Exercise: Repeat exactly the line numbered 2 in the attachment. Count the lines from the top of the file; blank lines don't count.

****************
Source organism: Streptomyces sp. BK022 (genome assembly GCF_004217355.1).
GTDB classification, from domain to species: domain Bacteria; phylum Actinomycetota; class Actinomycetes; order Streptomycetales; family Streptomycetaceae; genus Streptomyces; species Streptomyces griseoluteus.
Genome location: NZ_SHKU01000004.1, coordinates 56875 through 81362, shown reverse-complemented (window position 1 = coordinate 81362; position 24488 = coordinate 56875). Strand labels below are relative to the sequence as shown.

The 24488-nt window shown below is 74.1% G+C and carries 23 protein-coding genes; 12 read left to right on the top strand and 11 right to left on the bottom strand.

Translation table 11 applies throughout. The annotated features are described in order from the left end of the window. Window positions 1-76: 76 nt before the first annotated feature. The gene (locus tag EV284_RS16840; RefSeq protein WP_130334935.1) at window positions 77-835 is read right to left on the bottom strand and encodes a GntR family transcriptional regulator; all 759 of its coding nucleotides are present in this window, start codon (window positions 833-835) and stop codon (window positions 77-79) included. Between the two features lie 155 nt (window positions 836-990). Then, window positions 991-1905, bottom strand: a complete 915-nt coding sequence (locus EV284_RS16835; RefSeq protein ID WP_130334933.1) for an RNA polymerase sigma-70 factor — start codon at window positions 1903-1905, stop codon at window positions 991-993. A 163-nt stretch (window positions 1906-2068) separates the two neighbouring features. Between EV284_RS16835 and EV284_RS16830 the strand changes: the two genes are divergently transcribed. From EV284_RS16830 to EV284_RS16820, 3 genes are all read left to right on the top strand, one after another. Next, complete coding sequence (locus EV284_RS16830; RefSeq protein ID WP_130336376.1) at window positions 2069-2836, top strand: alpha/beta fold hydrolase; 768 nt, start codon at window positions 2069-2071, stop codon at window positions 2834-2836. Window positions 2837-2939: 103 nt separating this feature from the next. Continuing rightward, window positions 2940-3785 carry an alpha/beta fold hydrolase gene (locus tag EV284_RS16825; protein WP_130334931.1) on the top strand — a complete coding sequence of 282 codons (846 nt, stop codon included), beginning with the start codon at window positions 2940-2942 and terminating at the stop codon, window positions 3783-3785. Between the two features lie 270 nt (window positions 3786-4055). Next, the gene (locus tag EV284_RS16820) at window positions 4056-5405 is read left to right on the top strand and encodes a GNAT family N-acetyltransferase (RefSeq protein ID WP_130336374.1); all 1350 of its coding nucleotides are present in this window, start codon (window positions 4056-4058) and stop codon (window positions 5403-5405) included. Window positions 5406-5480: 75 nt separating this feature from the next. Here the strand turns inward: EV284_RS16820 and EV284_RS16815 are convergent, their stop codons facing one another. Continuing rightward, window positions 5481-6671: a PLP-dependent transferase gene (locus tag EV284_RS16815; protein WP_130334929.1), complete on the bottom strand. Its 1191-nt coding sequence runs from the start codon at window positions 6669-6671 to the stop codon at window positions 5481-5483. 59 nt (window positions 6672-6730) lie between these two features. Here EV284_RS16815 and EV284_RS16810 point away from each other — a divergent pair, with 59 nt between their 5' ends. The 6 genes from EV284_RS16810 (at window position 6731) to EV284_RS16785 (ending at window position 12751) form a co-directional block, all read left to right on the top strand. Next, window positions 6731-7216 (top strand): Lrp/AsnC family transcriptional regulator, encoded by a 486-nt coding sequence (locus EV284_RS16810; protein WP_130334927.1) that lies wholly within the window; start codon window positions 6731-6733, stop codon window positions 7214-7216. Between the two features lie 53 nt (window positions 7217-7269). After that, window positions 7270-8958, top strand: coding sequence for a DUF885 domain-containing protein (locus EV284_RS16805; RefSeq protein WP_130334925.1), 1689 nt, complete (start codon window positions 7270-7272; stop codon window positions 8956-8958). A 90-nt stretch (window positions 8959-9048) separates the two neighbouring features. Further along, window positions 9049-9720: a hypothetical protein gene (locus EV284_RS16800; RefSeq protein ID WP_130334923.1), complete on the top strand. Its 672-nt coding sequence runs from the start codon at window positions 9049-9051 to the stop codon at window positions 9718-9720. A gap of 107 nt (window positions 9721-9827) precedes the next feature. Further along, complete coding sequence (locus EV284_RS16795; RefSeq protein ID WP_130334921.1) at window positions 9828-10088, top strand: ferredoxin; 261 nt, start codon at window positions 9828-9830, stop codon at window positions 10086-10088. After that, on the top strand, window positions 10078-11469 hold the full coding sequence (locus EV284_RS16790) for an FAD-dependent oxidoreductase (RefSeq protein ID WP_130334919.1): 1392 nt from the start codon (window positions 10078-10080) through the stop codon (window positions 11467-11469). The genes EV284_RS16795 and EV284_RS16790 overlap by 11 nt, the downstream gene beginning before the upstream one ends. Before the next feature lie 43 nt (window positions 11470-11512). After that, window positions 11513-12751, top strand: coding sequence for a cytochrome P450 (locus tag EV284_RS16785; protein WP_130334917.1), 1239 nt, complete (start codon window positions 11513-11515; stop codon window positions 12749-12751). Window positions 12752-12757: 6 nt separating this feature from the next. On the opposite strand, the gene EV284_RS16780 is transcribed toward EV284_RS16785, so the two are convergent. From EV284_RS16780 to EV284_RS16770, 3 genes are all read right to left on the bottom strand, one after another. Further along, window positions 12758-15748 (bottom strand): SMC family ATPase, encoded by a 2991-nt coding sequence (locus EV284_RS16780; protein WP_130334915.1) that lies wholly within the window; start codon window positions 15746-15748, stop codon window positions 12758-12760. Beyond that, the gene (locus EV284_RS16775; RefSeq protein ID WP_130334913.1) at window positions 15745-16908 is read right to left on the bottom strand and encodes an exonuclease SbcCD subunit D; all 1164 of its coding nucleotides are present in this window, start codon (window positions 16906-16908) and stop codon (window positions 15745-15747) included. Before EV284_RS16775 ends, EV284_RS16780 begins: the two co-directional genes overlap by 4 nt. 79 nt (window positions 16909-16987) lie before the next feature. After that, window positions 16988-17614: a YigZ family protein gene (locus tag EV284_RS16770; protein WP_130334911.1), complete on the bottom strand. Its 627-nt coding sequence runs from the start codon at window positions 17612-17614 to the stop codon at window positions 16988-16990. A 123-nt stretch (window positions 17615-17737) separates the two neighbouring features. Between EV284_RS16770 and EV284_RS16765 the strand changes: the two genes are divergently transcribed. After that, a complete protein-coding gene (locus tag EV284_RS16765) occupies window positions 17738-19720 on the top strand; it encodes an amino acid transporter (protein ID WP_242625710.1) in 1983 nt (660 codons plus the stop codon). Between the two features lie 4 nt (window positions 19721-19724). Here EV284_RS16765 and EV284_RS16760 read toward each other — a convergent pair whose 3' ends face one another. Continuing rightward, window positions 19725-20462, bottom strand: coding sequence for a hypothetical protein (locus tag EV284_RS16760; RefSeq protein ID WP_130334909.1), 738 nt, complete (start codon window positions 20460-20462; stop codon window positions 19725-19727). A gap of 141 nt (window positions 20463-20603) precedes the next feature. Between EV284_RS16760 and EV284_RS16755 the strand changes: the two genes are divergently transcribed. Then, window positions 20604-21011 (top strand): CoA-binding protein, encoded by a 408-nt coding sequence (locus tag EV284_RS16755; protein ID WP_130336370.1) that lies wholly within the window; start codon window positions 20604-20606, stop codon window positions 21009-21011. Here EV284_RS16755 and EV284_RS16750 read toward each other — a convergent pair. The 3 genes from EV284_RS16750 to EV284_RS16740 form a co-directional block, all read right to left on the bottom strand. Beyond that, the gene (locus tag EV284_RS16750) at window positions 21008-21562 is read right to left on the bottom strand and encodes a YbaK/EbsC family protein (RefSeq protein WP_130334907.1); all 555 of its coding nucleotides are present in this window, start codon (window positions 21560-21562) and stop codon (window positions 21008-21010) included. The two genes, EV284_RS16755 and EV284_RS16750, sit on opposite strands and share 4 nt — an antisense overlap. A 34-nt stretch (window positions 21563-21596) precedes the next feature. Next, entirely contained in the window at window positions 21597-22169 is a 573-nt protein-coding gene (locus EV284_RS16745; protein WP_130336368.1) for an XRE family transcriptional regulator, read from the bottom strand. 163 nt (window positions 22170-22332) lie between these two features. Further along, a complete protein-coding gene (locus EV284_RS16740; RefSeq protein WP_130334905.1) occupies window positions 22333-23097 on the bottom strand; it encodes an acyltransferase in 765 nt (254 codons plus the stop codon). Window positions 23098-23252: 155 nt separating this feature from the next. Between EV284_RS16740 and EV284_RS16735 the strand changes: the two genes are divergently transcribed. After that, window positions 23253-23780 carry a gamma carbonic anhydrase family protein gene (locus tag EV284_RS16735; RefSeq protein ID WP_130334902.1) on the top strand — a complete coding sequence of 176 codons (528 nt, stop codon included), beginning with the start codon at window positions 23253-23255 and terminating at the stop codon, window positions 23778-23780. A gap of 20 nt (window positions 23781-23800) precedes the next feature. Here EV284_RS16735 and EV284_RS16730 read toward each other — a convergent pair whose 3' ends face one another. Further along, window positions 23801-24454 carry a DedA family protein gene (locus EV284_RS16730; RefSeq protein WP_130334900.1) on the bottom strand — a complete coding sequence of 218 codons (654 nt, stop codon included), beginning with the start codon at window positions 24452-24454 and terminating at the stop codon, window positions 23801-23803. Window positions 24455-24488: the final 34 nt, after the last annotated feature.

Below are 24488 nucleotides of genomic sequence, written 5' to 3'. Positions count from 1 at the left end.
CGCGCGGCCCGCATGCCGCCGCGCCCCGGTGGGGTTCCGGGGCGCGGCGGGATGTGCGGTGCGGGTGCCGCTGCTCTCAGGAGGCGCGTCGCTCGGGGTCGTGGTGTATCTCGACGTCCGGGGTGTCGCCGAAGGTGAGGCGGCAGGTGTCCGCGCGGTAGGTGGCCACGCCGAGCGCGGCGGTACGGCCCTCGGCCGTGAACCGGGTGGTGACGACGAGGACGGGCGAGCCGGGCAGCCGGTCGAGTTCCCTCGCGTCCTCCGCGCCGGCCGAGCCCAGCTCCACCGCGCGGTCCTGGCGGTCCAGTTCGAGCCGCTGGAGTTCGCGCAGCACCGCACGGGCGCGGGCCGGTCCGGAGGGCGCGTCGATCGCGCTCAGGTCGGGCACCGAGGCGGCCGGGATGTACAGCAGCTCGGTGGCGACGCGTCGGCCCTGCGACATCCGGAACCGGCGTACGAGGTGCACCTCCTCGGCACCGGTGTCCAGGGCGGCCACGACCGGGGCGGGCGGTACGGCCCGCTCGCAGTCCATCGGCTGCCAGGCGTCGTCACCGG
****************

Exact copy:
GTDB classification, from domain to species: domain Bacteria; phylum Actinomycetota; class Actinomycetes; order Streptomycetales; family Streptomycetaceae; genus Streptomyces; species Streptomyces griseoluteus.